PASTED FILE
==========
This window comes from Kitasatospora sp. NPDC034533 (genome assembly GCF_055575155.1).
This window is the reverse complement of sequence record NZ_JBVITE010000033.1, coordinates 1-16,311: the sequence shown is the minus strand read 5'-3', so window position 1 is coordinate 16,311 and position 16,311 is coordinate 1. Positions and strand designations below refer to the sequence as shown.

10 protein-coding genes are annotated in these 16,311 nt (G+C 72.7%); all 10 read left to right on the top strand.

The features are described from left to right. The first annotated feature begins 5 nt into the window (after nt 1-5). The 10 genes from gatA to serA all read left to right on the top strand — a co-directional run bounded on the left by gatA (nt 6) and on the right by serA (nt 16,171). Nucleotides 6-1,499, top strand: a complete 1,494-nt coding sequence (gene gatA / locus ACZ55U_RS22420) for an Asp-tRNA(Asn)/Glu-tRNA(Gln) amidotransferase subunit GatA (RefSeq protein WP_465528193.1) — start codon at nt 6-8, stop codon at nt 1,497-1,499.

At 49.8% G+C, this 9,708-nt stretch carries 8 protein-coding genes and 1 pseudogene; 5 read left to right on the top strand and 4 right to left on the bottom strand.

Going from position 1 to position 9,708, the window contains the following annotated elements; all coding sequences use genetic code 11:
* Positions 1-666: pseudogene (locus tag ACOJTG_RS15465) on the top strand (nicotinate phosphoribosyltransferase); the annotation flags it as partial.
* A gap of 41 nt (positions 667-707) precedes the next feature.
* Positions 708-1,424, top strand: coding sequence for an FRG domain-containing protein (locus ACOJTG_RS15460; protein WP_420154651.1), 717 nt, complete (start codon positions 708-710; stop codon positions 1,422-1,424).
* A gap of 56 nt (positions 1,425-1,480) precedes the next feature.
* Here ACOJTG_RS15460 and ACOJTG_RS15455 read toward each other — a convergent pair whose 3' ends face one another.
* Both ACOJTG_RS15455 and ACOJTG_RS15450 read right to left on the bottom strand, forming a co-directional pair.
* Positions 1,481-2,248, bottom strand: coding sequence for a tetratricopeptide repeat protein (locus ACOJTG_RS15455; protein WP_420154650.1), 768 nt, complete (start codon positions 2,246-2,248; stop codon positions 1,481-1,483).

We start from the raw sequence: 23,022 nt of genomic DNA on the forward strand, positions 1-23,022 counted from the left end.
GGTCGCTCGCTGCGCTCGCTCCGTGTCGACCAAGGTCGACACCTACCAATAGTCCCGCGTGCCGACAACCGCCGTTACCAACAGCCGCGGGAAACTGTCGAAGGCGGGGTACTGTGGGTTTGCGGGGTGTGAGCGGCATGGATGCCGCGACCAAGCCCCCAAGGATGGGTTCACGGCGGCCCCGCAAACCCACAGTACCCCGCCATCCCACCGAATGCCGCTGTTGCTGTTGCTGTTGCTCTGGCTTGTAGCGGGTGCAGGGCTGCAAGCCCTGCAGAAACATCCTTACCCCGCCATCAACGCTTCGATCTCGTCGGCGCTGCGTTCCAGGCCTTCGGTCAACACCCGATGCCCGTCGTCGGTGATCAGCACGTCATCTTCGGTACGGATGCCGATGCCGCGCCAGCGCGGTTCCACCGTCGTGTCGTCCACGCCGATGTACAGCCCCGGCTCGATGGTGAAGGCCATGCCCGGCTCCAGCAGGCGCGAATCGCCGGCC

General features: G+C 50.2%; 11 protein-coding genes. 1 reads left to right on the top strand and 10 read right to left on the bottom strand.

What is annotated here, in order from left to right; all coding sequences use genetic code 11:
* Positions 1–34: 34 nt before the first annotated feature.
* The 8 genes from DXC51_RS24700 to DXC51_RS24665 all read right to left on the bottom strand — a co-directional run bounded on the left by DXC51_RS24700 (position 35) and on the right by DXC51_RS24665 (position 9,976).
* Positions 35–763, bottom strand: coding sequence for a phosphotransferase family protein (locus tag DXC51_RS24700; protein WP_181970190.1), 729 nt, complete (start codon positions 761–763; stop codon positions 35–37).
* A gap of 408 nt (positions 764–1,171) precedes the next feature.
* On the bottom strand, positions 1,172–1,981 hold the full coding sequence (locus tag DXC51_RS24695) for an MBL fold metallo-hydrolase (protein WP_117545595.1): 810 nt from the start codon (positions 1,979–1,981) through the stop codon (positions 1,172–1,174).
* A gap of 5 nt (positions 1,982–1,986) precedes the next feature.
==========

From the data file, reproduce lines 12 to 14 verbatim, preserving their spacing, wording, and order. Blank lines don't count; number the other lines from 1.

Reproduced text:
* Both ACOJTG_RS15455 and ACOJTG_RS15450 read right to left on the bottom strand, forming a co-directional pair.
* Positions 1,481-2,248, bottom strand: coding sequence for a tetratricopeptide repeat protein (locus ACOJTG_RS15455; protein WP_420154650.1), 768 nt, complete (start codon positions 2,246-2,248; stop codon positions 1,481-1,483).

We start from the raw sequence: 23,022 nt of genomic DNA on the forward strand, positions 1-23,022 counted from the left end.